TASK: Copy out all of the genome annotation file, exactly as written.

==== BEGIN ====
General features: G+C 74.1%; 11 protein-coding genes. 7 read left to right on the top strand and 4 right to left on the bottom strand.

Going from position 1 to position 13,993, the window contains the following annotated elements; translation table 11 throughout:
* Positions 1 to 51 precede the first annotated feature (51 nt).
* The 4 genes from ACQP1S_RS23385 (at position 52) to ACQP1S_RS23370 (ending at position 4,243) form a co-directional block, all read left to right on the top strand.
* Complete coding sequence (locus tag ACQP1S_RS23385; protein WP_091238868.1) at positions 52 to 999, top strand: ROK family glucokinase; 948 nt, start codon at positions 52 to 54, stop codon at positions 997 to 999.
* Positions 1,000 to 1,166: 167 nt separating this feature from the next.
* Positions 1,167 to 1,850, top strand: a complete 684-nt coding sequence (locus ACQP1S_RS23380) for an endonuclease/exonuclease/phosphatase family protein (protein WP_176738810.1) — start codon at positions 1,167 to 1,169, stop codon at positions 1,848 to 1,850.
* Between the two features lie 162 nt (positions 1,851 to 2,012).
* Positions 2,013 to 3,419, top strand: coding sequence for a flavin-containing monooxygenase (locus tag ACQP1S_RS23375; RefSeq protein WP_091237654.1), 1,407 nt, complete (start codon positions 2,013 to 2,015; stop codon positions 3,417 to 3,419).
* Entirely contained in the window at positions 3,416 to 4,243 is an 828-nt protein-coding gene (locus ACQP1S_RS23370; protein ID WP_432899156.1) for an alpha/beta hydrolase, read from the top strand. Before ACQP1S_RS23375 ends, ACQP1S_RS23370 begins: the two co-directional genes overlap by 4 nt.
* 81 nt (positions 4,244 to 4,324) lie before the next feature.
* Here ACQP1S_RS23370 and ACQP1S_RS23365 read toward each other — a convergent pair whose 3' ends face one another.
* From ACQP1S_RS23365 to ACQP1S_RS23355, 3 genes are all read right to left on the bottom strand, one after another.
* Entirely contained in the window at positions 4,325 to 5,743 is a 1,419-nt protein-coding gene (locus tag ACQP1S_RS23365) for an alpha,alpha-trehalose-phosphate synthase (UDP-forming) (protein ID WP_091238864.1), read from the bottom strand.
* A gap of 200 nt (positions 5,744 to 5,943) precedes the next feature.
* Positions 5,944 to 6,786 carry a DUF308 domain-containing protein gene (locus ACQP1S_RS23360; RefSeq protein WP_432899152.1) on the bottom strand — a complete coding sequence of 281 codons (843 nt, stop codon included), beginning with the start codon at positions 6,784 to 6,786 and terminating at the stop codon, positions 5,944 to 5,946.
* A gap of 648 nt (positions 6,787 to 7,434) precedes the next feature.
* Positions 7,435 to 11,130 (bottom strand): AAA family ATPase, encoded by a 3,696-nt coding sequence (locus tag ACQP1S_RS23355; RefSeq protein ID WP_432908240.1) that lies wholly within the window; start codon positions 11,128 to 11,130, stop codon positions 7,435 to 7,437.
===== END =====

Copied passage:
General features: G+C 74.1%; 11 protein-coding genes. 7 read left to right on the top strand and 4 right to left on the bottom strand.

Going from position 1 to position 13,993, the window contains the following annotated elements; translation table 11 throughout:
* Positions 1 to 51 precede the first annotated feature (51 nt).
* The 4 genes from ACQP1S_RS23385 (at position 52) to ACQP1S_RS23370 (ending at position 4,243) form a co-directional block, all read left to right on the top strand.
* Complete coding sequence (locus tag ACQP1S_RS23385; protein WP_091238868.1) at positions 52 to 999, top strand: ROK family glucokinase; 948 nt, start codon at positions 52 to 54, stop codon at positions 997 to 999.
* Positions 1,000 to 1,166: 167 nt separating this feature from the next.
* Positions 1,167 to 1,850, top strand: a complete 684-nt coding sequence (locus ACQP1S_RS23380) for an endonuclease/exonuclease/phosphatase family protein (protein WP_176738810.1) — start codon at positions 1,167 to 1,169, stop codon at positions 1,848 to 1,850.
* Between the two features lie 162 nt (positions 1,851 to 2,012).
* Positions 2,013 to 3,419, top strand: coding sequence for a flavin-containing monooxygenase (locus tag ACQP1S_RS23375; RefSeq protein WP_091237654.1), 1,407 nt, complete (start codon positions 2,013 to 2,015; stop codon positions 3,417 to 3,419).
* Entirely contained in the window at positions 3,416 to 4,243 is an 828-nt protein-coding gene (locus ACQP1S_RS23370; protein ID WP_432899156.1) for an alpha/beta hydrolase, read from the top strand. Before ACQP1S_RS23375 ends, ACQP1S_RS23370 begins: the two co-directional genes overlap by 4 nt.
* 81 nt (positions 4,244 to 4,324) lie before the next feature.
* Here ACQP1S_RS23370 and ACQP1S_RS23365 read toward each other — a convergent pair whose 3' ends face one another.
* From ACQP1S_RS23365 to ACQP1S_RS23355, 3 genes are all read right to left on the bottom strand, one after another.
* Entirely contained in the window at positions 4,325 to 5,743 is a 1,419-nt protein-coding gene (locus tag ACQP1S_RS23365) for an alpha,alpha-trehalose-phosphate synthase (UDP-forming) (protein ID WP_091238864.1), read from the bottom strand.
* A gap of 200 nt (positions 5,744 to 5,943) precedes the next feature.
* Positions 5,944 to 6,786 carry a DUF308 domain-containing protein gene (locus ACQP1S_RS23360; RefSeq protein WP_432899152.1) on the bottom strand — a complete coding sequence of 281 codons (843 nt, stop codon included), beginning with the start codon at positions 6,784 to 6,786 and terminating at the stop codon, positions 5,944 to 5,946.
* A gap of 648 nt (positions 6,787 to 7,434) precedes the next feature.
* Positions 7,435 to 11,130 (bottom strand): AAA family ATPase, encoded by a 3,696-nt coding sequence (locus tag ACQP1S_RS23355; RefSeq protein ID WP_432908240.1) that lies wholly within the window; start codon positions 11,128 to 11,130, stop codon positions 7,435 to 7,437.